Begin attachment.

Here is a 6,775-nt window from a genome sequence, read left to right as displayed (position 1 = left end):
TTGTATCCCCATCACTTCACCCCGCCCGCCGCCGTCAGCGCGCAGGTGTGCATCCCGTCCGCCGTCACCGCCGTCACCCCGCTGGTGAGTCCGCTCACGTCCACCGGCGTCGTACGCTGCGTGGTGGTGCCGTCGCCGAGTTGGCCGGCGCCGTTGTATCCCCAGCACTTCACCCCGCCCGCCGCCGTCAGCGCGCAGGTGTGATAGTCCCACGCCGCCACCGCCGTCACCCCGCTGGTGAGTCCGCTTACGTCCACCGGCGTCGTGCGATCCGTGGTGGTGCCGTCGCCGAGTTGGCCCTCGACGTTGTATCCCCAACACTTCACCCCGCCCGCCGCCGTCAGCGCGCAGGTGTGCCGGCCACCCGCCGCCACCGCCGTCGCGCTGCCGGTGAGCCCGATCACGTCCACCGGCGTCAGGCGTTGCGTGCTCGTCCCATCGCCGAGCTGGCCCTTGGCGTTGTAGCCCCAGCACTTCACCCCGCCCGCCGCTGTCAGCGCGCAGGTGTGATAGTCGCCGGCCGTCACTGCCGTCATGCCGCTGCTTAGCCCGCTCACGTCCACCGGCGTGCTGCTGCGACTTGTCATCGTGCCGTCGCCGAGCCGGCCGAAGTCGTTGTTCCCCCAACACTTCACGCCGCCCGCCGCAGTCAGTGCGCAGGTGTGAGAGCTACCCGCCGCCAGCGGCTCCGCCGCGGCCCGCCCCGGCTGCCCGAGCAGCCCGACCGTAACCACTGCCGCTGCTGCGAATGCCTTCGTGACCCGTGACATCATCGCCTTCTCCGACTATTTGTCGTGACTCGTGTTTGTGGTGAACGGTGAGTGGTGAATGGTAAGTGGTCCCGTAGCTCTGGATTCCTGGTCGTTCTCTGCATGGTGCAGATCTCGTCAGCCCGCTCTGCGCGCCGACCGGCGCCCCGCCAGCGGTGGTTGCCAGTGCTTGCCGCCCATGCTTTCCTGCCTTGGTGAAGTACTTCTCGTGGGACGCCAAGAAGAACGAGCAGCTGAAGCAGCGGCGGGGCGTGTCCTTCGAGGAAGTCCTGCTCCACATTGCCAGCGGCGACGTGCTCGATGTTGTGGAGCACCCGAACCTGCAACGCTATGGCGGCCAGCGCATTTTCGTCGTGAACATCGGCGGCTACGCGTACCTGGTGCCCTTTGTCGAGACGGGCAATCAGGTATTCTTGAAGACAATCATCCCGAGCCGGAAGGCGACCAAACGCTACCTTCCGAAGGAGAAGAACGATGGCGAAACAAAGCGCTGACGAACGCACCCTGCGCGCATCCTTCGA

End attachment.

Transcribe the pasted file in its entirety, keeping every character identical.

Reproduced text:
Here is a 6,775-nt window from a genome sequence, read left to right as displayed (position 1 = left end):
TTGTATCCCCATCACTTCACCCCGCCCGCCGCCGTCAGCGCGCAGGTGTGCATCCCGTCCGCCGTCACCGCCGTCACCCCGCTGGTGAGTCCGCTCACGTCCACCGGCGTCGTACGCTGCGTGGTGGTGCCGTCGCCGAGTTGGCCGGCGCCGTTGTATCCCCAGCACTTCACCCCGCCCGCCGCCGTCAGCGCGCAGGTGTGATAGTCCCACGCCGCCACCGCCGTCACCCCGCTGGTGAGTCCGCTTACGTCCACCGGCGTCGTGCGATCCGTGGTGGTGCCGTCGCCGAGTTGGCCCTCGACGTTGTATCCCCAACACTTCACCCCGCCCGCCGCCGTCAGCGCGCAGGTGTGCCGGCCACCCGCCGCCACCGCCGTCGCGCTGCCGGTGAGCCCGATCACGTCCACCGGCGTCAGGCGTTGCGTGCTCGTCCCATCGCCGAGCTGGCCCTTGGCGTTGTAGCCCCAGCACTTCACCCCGCCCGCCGCTGTCAGCGCGCAGGTGTGATAGTCGCCGGCCGTCACTGCCGTCATGCCGCTGCTTAGCCCGCTCACGTCCACCGGCGTGCTGCTGCGACTTGTCATCGTGCCGTCGCCGAGCCGGCCGAAGTCGTTGTTCCCCCAACACTTCACGCCGCCCGCCGCAGTCAGTGCGCAGGTGTGAGAGCTACCCGCCGCCAGCGGCTCCGCCGCGGCCCGCCCCGGCTGCCCGAGCAGCCCGACCGTAACCACTGCCGCTGCTGCGAATGCCTTCGTGACCCGTGACATCATCGCCTTCTCCGACTATTTGTCGTGACTCGTGTTTGTGGTGAACGGTGAGTGGTGAATGGTAAGTGGTCCCGTAGCTCTGGATTCCTGGTCGTTCTCTGCATGGTGCAGATCTCGTCAGCCCGCTCTGCGCGCCGACCGGCGCCCCGCCAGCGGTGGTTGCCAGTGCTTGCCGCCCATGCTTTCCTGCCTTGGTGAAGTACTTCTCGTGGGACGCCAAGAAGAACGAGCAGCTGAAGCAGCGGCGGGGCGTGTCCTTCGAGGAAGTCCTGCTCCACATTGCCAGCGGCGACGTGCTCGATGTTGTGGAGCACCCGAACCTGCAACGCTATGGCGGCCAGCGCATTTTCGTCGTGAACATCGGCGGCTACGCGTACCTGGTGCCCTTTGTCGAGACGGGCAATCAGGTATTCTTGAAGACAATCATCCCGAGCCGGAAGGCGACCAAACGCTACCTTCCGAAGGAGAAGAACGATGGCGAAACAAAGCGCTGACGAACGCACCCTGCGCGCATCCTTCGA